Leasing a car is a completely different process from buying a car. Rather than owning your car, it’ll be on loan, usually for somewhere around three to four years. After that time you get to choose if you want to purchase her or hand her over for a newer model. There are quite a few upsides to leasing a car – and some considerable downsides too.

Conventional car ownership has been on the decline in recent years. That could be down to COVID-19 and it could be due to the substantial costs that come with car ownership. When you buy a car, there’s a lot you need to dig into your pocket for. Car tax, insurance, regular MOTs, and servicing are all your responsibility. When leasing a car, some of these costs will be covered in your agreement.

The upside of leasing a car

When you lease a car, you agree to rent it from a dealer for a predetermined amount of time. Generally, that’s anywhere from 24 – 48 months. At the end of the lease period, the car gets returned and you sometimes have the option to buy it from the dealer.

Monthly lease payments are often less than loan repayments for a car. Lease deals tend to include other perks too. Road tax and roadside assistance may be included in the car leasing agreement. A lot of car leasing companies also offer maintenance packages to cover the unexpected. Because it’s a new car, regular servicing is likely to be covered by the manufacturer’s warranty.

As for depreciation, you won’t need to give it a thought! The car isn’t technically yours, so depreciation isn’t a worry. You will need to take care of the car though. Lease cars need to meet strict condition standards when it’s time to hand them back. The BVRLA has fair wear and tear guidance that most car leasing companies adhere to.

The downside of car leasing

The biggest downside of leasing a car is that, well, it’s not yours. The car is on loan and that agreement comes with some fairly strict guidelines and rules. For one, you’ll have to stick to an agreed yearly mileage. If you go over this, there are likely to be financial penalties. Most car leasing companies will allow you to increase the mileage throughout the life of your contract, but you’ll need to pay for the privilege.

Road tax is usually covered by the agreement but you’ll still need to sort out insurance. If you are involved in an accident, your insurance company will negotiate with the leasing company on your behalf.

When it comes to servicing and maintenance, you’ll need to take the car to the approved dealership for that make – no local garages will be acceptable.  Taking care of the car over the life of the lease is a must. You’ll need to regularly take care of it inside and out – if it’s not up to standards you’ll be out of pocket. That can make leasing a car less than ideal if you have a young family – kids can be mucky creatures!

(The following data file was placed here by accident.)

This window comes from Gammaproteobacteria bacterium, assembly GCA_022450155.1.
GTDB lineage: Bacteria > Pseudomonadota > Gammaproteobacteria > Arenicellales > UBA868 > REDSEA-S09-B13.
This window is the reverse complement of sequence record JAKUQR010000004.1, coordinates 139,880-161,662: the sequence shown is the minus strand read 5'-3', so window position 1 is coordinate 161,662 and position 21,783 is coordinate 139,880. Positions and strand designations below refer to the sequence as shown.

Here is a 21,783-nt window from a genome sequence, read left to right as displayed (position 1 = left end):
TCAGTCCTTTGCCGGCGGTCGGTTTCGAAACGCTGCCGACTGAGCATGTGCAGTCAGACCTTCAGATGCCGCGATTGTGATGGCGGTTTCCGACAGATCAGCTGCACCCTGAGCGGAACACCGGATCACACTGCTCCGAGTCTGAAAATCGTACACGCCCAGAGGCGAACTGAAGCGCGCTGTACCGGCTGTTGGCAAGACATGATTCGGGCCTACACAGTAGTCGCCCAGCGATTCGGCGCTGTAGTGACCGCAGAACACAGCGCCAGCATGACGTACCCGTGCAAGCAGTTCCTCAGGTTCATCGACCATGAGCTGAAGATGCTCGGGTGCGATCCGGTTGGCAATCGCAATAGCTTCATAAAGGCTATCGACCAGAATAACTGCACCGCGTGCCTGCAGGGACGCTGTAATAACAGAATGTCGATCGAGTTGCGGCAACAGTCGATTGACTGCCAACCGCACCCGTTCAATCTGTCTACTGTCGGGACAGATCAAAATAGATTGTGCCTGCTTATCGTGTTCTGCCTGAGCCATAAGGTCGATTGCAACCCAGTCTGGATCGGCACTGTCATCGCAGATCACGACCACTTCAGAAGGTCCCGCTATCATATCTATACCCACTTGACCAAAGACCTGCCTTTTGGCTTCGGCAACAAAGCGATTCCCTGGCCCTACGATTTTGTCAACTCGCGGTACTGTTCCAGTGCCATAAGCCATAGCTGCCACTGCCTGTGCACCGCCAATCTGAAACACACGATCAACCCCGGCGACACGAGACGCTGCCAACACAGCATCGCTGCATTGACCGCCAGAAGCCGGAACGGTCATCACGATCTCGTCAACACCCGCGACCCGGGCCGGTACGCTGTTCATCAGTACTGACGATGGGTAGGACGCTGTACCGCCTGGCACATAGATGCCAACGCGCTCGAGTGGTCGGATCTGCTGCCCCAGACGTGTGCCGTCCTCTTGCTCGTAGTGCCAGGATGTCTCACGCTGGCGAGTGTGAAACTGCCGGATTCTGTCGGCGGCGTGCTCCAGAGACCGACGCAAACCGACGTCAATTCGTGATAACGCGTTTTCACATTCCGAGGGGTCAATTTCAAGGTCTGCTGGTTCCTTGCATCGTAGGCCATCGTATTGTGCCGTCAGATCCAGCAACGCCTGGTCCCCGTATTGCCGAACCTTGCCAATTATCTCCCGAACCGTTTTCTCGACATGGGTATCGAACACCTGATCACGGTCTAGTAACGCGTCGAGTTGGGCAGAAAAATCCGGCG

Getting a great deal on leasing a car

As with buying a car, there are good times and not-so-good times to lease a car. Monthly payments for car leases are calculated by the expected residual value of the car at the end of the agreement. Usually, the better the resale value a car has at the end of the term, the lower the monthly payments will be. That means great car leasing deals tend to be available for a short period right after they are released to the market.

That can be great news if you have your eye on something like the Lucid Air Pure or the Mercedes Benz AMG GT 63S E Performance which are both due for release in the UK next year. Some of the newest electric cars for older families might also be leased at a lower rate than finance repayments if newer models are due for imminent release. Leasing companies will need to move older stock to make room for the new.

Other times of year you’re more likely to get a great deal on leasing a car are early April (the end of the financial year) and off-peak times such as Christmas and New Year when most people are occupied with other expenses.

Leasing deals are possible on almost any make or model. Something like a Kia Picanto will cost you just shy of £10,000 new. On a lease, you can drive a Picanto for as little as £140 per month for four years; about 60% of its new car value. The bigger savings tend to be with more luxurious models as their resale value is often higher at the end of the agreement.

Buying vs Leasing a car

When it comes to getting on the road with a car, leasing is an option worth considering if you’re not fussed about owning your wheels. If you’re fastidious with car care and take pride in the wheels you get around on, car leasing is possibly the best way for you to drive the car of your dreams. It can turn out to be cheaper and easier than owning your own car outright.

On the other hand, if you have a tendency to develop emotional attachments to your wheels, leasing a car is probably not a great idea. If you have kids who have been known to make a mess, or you enjoy taking off on unexpected road trips just for fun, consider leasing carefully before you sign any agreements. Even better, look for a great used car in the make and model you’ve been dreaming of and make her your own!

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